Previews From The New York Asian Film Festival Part Three – Look! It Moves! By Adi Tantimedh

The New York Asian Film Festival ends this Saturday. It's my favourite film festival in New York, and there was no way I could see every movie in it. I could barely even see half because of other work and assignments, but here's my final rundown of the movies I caught, in no particular order.

Hentai Kamen 2: The Abnormal Crisis

Of course Japan would make a superhero spoof where the half-naked hero is wears a pair of underwear as his mask. "Hentai Kamen" means "pervert mask", since "hentai" is the term used to cover "adult entertainment" and "pervert". Of course it's adapted from a manga. Only a manga artist would come up with something this perverse.

[youtube]https://www.youtube.com/watch?v=TamRK7BnwAY[/youtube]

Creepy

Kiyoshi Kurosawa was one of the directors who defined J-Horror in the 90s with an existential and philosophic edge in movies like Cure and Pulse, the latter taking the themes of horror as contagion to their apocalyptic conclusion. Now he takes the same approach with a crime drama where a police negotiator and his wife move to a bucolic suburb for a quiet life, but come to suspect their creepy neighbour might be responsible for the unsolved disappearance of a family. Unfortunately, they're right, and he's one of Kurosawa's enigmatic psychos whose insidious influence is almost Lovecraftian in its unfathomable horror. But this time, the horror isn't supernatural, it's entirely human in its monstrousness.

Grace

Thailand has had a prolific film industry that produces slick genre thrillers, dramas and arthouse fare since the 1990s, and Grace is a typically socially-engaged horror thriller with a ripped-from-the-headlines (or Reddit) plot about internet celebrity and cyberbullying. A sweet-natured girl who becomes an internet star with her videos becomes the target of an unhinged former internet celeb and her creepy boy sidekick who decide to show her that life is nastier than she thinks. The kind f movie you expect Hollywood to remake.

Miss Hokusai

A visually lush anime adaptation of Hinako Sugiura's manga Sarusaberi, this movie covers a piece of Japanese art history as it explores the story of O-ei, the daughter of the legendary artist Katsushika Hokusai, whose art has come to represent the face of Japanese culture. A quietly feminist portrait of a woman trying to define her own artistic and sexual identity in the shadow of a domineering father, this movie has been winning awards at festivals and will be getting a wider US theatrical and DVD release later in the year, so if you miss it this time, there will be other chances.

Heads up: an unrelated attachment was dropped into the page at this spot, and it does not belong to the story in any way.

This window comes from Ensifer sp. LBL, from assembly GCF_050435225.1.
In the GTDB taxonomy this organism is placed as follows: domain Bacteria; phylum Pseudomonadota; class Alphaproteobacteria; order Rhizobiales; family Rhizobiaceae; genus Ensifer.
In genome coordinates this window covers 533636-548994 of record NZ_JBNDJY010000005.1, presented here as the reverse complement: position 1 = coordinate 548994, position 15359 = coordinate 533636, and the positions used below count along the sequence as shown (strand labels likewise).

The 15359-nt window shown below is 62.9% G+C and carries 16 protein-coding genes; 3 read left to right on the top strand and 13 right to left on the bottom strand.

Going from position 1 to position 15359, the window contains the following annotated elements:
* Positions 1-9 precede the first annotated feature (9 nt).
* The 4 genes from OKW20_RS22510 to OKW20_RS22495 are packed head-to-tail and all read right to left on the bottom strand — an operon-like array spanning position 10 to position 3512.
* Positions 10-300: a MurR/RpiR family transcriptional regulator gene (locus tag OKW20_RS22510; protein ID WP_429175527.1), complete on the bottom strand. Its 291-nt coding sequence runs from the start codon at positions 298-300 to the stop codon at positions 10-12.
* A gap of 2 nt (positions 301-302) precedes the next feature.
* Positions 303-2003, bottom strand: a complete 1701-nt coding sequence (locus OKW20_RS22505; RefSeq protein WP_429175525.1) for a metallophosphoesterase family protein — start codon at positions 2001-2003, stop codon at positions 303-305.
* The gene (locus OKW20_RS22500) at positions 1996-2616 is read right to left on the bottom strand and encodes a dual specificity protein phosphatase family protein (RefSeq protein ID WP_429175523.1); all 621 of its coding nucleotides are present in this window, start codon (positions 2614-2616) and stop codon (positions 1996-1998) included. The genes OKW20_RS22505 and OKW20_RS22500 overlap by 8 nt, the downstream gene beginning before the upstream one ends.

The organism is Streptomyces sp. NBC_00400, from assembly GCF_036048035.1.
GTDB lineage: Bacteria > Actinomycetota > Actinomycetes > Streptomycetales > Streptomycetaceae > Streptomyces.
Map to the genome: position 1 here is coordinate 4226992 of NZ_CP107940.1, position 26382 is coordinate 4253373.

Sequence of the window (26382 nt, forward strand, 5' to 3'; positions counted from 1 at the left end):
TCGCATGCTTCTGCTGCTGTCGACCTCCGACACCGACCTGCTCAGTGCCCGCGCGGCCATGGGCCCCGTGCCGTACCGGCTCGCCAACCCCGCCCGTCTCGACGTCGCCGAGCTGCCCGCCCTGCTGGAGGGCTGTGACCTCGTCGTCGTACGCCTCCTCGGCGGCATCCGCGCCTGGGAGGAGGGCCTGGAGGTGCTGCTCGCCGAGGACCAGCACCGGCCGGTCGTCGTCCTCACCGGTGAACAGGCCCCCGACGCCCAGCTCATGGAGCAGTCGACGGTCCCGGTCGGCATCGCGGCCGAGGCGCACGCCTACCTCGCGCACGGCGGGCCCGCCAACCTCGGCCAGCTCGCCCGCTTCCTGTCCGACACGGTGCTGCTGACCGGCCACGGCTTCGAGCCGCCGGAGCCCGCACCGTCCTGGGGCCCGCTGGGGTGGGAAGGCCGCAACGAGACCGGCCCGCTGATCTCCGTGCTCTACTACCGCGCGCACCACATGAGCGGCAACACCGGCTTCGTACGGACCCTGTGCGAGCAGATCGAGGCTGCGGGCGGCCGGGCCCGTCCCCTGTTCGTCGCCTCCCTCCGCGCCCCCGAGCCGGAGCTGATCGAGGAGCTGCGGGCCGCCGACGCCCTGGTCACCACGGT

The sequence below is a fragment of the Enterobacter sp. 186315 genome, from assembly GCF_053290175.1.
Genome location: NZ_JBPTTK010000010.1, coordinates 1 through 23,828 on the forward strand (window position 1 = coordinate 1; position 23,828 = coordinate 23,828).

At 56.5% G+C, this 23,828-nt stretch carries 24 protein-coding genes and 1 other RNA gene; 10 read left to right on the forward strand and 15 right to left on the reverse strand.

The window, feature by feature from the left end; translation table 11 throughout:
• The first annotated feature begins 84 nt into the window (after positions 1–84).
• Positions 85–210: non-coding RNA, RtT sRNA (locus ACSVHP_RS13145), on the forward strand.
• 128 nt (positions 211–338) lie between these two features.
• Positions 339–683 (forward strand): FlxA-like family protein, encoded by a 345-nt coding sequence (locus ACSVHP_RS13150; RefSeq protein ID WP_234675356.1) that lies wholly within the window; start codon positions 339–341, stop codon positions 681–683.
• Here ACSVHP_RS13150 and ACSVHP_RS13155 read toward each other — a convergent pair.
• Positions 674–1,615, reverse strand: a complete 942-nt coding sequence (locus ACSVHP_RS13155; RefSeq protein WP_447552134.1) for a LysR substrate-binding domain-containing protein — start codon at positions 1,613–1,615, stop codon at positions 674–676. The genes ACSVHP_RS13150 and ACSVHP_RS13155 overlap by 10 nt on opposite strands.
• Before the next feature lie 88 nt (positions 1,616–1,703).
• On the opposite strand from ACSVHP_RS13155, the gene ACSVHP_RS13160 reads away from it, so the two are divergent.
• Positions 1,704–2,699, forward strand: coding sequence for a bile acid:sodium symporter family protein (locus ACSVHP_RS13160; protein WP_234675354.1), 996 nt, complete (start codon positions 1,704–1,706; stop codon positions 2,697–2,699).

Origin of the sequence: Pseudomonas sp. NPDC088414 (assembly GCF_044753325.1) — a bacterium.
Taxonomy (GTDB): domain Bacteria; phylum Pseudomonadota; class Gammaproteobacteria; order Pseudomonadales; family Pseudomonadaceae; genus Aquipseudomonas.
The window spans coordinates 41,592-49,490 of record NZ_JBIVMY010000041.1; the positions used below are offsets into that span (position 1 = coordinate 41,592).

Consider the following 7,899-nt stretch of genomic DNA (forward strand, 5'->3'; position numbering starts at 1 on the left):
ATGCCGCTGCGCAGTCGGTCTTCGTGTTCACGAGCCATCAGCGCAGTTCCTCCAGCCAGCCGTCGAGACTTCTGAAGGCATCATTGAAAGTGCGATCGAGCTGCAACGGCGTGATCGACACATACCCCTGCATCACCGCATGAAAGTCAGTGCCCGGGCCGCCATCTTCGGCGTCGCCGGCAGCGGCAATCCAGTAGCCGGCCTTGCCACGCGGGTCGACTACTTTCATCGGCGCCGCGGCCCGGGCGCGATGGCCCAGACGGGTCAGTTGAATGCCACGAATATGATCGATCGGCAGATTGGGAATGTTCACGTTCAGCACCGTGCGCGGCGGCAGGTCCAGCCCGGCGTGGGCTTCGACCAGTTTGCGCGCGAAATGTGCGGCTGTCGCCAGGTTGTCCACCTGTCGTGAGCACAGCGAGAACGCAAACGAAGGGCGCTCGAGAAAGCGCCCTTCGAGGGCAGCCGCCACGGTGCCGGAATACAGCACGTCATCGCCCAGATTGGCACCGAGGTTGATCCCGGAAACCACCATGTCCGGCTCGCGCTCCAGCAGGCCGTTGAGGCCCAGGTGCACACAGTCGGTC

And that's all I've been able to cover of the festival. I haven't been able to write about the Taiwanese movie about a man and woman who meet while mourning their spouses, the Korean twist on Groundhog Day where a photographer witnesss a murder and keeps waking up in a different part of the same neighbourhood, the Korean drama about an elderly sex worker, the Shunji Iwai mini-retrospective, the tragic Filipino drama about street kids, the Yakuza movie about a gangster who has his arms and legs removed and still manages to be dangerous and terrifying, the Korean historical drama about a woman who poses as a man to become the first woman to sing an opera previously forbidden to women, the Hong Kong baseball movie, the Taiwanese dark comedy about a creepy landlord who rents his building out to unstable and dysfunctional tenants so he can spy on and manipulate him in a twisted social experiment that also serves as an allegory for contemporary Taiwanese society.

Anyway, these movies are all interesting, never dull, worth seeing if you ever come across them in the future, but the NYAFF managed to bring them all together first, and if you love movies, you should keep an eye on the festival when it comes around every year.

Watching till it's over at lookitmoves@gmail.com

Follow the official LOOK! IT MOVES! twitter feed at http://twitter.com/lookitmoves for thoughts and snark on media and pop culture, stuff for future columns and stuff I may never spend a whole column writing about.

Look! It Moves! © Adisakdi Tantimedh

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